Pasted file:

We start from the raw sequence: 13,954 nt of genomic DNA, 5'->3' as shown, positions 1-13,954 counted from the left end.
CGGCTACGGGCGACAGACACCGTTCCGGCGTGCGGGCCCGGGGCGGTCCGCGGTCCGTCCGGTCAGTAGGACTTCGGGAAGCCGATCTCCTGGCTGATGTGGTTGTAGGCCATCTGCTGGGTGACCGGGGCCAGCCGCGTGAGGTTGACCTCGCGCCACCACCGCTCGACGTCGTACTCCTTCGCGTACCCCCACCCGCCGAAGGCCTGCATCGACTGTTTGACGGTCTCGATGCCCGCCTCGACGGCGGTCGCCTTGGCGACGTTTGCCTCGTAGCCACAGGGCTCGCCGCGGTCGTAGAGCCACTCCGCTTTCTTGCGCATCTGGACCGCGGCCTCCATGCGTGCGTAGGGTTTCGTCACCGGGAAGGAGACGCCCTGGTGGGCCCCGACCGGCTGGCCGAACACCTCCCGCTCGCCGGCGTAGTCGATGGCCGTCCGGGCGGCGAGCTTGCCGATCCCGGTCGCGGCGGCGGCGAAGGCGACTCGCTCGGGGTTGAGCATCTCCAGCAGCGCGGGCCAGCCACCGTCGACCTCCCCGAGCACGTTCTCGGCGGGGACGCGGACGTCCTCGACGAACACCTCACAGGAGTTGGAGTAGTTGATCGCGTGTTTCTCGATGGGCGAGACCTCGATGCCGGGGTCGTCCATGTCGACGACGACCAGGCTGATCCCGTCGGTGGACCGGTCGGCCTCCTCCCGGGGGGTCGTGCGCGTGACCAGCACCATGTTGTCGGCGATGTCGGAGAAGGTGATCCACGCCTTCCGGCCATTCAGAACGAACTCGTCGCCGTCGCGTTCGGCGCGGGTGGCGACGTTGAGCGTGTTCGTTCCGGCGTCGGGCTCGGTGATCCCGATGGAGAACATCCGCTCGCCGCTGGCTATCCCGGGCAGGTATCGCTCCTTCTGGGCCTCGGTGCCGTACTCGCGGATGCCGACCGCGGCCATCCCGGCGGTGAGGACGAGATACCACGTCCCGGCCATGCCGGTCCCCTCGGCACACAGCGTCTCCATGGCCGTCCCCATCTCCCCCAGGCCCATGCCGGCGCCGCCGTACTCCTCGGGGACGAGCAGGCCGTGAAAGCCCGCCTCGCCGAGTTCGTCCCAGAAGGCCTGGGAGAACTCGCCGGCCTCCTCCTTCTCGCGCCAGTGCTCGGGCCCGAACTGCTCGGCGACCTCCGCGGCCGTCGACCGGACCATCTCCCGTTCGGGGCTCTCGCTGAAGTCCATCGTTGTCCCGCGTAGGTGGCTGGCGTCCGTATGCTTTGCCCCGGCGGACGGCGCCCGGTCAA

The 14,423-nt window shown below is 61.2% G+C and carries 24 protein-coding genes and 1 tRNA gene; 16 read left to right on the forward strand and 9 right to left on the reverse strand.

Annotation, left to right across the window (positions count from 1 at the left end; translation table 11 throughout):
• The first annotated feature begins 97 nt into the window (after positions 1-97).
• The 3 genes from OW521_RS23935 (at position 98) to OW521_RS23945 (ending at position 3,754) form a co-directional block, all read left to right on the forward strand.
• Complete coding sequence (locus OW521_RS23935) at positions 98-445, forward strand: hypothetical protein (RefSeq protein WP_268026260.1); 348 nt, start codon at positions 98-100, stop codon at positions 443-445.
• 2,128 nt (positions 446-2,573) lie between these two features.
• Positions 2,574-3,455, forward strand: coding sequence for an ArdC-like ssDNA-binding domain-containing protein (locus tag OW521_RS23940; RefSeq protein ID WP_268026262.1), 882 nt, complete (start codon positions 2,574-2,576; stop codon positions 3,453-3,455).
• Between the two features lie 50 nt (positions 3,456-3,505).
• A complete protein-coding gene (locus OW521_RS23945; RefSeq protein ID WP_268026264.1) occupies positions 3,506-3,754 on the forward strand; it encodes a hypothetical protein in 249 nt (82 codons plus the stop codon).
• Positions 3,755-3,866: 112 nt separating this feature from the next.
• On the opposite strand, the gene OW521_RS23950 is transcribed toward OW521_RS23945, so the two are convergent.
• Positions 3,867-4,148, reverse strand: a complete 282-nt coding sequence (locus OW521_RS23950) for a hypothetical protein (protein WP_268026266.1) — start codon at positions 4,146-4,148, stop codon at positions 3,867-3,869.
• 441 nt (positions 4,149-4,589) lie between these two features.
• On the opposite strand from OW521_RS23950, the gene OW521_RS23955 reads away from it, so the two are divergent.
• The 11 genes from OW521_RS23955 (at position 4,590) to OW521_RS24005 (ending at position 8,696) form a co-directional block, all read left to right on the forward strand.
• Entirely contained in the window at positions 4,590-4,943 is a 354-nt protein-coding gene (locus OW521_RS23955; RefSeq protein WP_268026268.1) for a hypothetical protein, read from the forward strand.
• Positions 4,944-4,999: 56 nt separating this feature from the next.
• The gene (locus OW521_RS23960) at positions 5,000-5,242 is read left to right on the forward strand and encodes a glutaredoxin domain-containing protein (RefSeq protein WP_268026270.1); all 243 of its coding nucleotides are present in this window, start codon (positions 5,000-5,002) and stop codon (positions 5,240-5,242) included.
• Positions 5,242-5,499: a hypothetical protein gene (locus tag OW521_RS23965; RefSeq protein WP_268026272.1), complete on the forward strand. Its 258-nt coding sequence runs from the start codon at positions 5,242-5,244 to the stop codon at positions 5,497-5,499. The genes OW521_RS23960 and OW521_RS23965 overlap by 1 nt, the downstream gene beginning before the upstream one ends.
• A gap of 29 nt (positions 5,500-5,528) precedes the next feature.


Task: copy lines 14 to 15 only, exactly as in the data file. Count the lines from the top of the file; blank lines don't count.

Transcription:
• Positions 3,867-4,148, reverse strand: a complete 282-nt coding sequence (locus OW521_RS23950) for a hypothetical protein (protein WP_268026266.1) — start codon at positions 4,146-4,148, stop codon at positions 3,867-3,869.
• 441 nt (positions 4,149-4,589) lie between these two features.